…or how to drastically challenge the limits of my comfort zone.
Two weeks ago, I attended Doc’s workshop to learn more about driving and working with my horses at home. It was an eye-opening experience and, after so much time spent in the technical world, a great way to reconnect with a more natural system of thinking. In so many ways, I had to rearrange my methods for solving a problem. I had to think much more like a horse.
Horses predominently think about two things: protecting themselves and getting along with their group (that is, when they aren’t thinking about food). By keying into that mindset, we can start to eliminate the confusion of communicating with another species. (At least, that’s how the theory works in my head.) Theory and practice are, in the real world, quite different. Doc’s workshop takes you from theory to practice, in a very safe learning environment. (I didn’t get a single bruise or scrape the whole time I was there, unlike working here on the farm.)
After adequate preparation, I was handed the reins on the very first day. I drove Ann, the Suffolk Punch, down the road, up the hill, and back. Then I remembered to breathe. (I should do that once in awhile…) As I got used to handling the reins over the next week, the actual breathing part got easier.
Doc and Cathy teach four workshops a year at their ranch in Eureka, Montana. Each workshop has no more than five students. This means that we had a big enough group to learn from each other, yet each of our personal questions were addressed. In the six days I spent there, we learned how to:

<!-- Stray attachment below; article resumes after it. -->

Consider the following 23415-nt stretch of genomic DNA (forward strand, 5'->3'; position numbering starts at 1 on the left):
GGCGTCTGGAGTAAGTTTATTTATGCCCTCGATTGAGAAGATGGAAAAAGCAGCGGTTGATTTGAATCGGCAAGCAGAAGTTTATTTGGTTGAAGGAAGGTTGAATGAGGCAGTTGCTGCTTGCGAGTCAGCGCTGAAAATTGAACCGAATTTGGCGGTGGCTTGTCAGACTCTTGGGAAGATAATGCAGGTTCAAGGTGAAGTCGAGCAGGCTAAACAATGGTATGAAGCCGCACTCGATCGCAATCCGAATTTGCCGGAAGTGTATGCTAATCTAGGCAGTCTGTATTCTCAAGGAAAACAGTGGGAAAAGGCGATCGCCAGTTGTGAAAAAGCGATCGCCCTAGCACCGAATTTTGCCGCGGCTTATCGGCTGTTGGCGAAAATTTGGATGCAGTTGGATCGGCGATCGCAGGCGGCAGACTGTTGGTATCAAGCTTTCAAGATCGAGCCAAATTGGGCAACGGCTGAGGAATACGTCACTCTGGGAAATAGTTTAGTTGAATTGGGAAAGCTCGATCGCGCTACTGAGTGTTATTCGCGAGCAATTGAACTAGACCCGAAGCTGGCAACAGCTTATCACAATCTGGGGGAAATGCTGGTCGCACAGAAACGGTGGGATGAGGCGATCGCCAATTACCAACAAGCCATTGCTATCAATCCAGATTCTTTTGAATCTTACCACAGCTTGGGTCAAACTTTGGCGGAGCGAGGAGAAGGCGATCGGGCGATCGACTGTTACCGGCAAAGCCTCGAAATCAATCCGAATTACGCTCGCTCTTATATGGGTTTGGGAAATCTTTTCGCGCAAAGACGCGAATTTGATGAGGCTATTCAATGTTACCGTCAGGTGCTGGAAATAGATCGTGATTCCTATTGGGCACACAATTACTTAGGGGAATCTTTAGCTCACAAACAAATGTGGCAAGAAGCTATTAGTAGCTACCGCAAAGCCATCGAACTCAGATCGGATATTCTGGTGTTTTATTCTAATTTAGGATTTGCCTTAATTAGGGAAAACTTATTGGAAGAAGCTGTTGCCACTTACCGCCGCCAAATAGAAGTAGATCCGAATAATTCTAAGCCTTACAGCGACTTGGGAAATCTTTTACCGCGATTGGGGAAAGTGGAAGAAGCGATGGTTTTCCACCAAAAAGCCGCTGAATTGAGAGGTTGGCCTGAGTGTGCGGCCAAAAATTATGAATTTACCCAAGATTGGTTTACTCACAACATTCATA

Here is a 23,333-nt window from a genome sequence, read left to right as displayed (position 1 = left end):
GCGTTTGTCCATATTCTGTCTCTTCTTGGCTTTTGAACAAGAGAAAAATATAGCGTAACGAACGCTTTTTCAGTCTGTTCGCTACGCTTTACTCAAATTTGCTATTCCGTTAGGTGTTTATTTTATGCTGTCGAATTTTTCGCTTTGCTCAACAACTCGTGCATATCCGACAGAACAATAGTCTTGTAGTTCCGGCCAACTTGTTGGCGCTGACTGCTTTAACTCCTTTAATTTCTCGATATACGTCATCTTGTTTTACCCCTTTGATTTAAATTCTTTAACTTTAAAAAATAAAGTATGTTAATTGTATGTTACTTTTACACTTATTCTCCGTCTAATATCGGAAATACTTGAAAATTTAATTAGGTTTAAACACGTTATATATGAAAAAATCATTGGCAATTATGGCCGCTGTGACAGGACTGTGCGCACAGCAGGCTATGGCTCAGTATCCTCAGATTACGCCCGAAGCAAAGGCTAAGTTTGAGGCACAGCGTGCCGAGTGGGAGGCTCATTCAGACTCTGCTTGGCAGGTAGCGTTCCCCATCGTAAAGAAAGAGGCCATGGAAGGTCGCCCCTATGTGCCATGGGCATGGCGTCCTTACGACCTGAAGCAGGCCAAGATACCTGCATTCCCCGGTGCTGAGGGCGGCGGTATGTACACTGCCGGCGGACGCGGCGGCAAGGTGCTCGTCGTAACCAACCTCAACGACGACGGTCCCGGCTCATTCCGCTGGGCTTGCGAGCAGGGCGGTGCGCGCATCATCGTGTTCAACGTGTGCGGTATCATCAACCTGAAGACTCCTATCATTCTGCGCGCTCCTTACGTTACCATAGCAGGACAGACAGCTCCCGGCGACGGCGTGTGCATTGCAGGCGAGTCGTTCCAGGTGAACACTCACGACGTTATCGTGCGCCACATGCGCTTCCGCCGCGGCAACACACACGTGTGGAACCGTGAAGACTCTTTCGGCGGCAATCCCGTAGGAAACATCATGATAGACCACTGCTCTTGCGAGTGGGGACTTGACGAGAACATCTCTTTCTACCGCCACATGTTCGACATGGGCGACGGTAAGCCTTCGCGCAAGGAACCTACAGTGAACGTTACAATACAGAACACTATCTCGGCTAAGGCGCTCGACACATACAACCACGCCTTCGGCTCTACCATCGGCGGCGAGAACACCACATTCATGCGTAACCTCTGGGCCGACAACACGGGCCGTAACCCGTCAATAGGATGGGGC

bring the horses in from the pasture,
- groom the horses and care for hooves,
- put on the harness, including fitting and adjusting it
- hitch to carts and wagons
- ground drive
- skid logs (little ones, mind you)
- rake hay
- use a walking plow with a single horse
- cultivate with a team
That’s a great deal of information for one week. My head is still swimming, I tell you.
Since I’ve been back, I’ve been able to change a few things to make working with the horses a bit easier. They are now coming in from the fields a bit more readily and I’m understanding their actions and motivations better. My blind quarter horse will take more work, but I now have, I believe, better ways to deal with his confusion. Because he can’t see, he’s very sensitive to both sound and touch which makes training him a delicate operation. I’m working on having him stand quietly and we’re very slowly making some progress.
I’ve gained new confidence to work with my horses (and not screw them up). I can drive a team now. (I know! It’s shocking!) I just need to learn to breathe while doing so.
Other students from Doc’s workshops have gone onto full-time farming with horses and even driving competitions. If you’ve ever considered animal-powered work, this is definitely a great way to start learning. You can find out more information at his site, http://www.dochammil.com/. Many times, during the winter, he will travel throughout the West teaching classes. Catch one near you!